Becoming the Digital Craftsman
Becoming the Digital Craftsman examines in which way the process of creating ceramic goods with the means of digital fabrication is related to actual craftsmanship. By going through the process of building and working with a 3D printer for clay, learning about the material a skill set was formed for the purpose of digitally fabricating ceramics. By doing so working methods of craftsmen have been examined and applied to the production process of three object series. Each series extracts one method of manual labor and emphasizes it.
Theory and Methods
Pottery is an ancient craft that dates back to 25000 BC. All known cultures used clay to make ceramic goods from it. Several layers of clay coils were placed on top of one another and spread together in order to build up the walls of ceramic vessels. The innovation of the rotating pottery wheel came much later around 4000 BC. Centuries passed before throwing clay became a routine. First the activity of the hand had to become implicit knowledge.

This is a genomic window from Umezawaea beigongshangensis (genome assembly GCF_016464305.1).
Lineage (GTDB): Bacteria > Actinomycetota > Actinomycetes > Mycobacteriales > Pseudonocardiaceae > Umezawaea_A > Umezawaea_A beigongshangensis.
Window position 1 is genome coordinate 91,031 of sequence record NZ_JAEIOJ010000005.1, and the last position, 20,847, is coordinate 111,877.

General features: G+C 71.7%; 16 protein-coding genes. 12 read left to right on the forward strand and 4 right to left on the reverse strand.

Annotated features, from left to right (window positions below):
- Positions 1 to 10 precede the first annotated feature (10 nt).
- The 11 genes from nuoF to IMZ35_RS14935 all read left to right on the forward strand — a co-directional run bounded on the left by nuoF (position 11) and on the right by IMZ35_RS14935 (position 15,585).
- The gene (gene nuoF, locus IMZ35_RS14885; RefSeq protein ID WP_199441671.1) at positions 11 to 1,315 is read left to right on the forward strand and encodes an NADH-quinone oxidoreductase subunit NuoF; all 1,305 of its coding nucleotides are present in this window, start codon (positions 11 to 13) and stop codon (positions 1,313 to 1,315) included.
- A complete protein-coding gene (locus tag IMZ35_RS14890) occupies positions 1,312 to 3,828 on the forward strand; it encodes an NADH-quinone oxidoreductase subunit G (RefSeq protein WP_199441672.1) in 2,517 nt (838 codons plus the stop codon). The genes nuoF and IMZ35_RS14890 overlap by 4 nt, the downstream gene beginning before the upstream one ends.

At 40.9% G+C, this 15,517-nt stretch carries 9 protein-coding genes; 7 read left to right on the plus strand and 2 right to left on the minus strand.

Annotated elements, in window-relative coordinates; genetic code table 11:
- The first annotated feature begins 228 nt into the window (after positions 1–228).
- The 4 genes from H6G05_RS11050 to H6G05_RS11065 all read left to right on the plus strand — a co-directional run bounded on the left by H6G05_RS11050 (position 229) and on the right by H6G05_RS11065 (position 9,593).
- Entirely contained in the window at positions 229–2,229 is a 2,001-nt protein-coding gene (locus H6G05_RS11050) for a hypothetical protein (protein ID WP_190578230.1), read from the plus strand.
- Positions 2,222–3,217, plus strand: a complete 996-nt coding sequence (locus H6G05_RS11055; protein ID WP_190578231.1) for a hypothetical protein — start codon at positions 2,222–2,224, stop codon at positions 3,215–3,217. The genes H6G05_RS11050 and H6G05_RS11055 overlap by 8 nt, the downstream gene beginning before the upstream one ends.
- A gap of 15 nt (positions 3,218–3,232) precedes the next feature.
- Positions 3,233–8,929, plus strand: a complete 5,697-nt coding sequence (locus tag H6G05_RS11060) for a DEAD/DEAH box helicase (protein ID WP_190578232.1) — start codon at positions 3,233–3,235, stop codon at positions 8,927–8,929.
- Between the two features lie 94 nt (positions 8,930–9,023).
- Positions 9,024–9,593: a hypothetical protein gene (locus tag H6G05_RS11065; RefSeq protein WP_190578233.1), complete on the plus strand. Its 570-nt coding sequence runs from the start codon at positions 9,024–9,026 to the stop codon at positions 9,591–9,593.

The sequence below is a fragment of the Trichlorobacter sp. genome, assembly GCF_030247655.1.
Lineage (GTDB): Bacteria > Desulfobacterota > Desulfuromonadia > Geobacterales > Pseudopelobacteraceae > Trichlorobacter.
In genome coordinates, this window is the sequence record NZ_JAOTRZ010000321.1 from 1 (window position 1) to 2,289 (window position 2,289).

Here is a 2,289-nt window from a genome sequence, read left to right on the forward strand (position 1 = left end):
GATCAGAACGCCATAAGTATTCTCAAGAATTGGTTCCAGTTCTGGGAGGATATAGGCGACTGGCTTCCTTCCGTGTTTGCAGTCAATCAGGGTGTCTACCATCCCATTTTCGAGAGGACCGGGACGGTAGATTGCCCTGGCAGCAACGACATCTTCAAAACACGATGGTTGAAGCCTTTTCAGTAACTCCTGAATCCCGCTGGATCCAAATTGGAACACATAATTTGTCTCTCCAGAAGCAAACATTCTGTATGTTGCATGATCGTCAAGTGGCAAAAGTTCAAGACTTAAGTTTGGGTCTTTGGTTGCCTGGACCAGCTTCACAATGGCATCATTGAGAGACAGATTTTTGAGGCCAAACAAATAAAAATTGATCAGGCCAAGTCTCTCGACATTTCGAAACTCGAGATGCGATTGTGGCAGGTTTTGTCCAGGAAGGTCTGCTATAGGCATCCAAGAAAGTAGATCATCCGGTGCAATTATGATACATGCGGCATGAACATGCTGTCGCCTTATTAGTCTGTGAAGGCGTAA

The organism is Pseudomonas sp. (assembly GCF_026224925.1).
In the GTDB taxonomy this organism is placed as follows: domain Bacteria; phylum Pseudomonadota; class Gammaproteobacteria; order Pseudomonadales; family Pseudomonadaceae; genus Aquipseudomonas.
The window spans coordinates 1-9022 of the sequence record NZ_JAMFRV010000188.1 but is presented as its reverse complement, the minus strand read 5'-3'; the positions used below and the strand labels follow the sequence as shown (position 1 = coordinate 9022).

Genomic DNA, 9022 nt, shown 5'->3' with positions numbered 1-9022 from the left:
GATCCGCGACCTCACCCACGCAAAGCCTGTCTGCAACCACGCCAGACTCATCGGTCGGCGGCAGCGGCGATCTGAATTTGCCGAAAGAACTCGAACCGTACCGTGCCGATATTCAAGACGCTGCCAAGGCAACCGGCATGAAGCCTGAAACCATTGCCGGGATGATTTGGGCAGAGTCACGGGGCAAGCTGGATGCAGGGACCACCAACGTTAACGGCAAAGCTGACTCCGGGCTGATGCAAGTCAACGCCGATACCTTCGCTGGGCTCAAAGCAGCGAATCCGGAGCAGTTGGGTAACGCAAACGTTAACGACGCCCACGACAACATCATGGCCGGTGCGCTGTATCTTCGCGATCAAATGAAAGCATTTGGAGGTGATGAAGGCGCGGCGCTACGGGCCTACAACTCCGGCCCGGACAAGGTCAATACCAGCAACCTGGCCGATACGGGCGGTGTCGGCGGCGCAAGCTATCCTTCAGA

To date, the material has lost little significance. Ceramic has a wide range of use – from classic tableware to technically sophisticated products. Ceramic is extremely versatile, yet limited due to its physical properties. It is fragile in the form of porcelain, however used to produce robust and durable industrial coatings.
Clay is a sustainable, natural material with a certain primitive character that can be reinvented by the digital fabrication process. This leads to a contrast between the craftsman and the digital machine.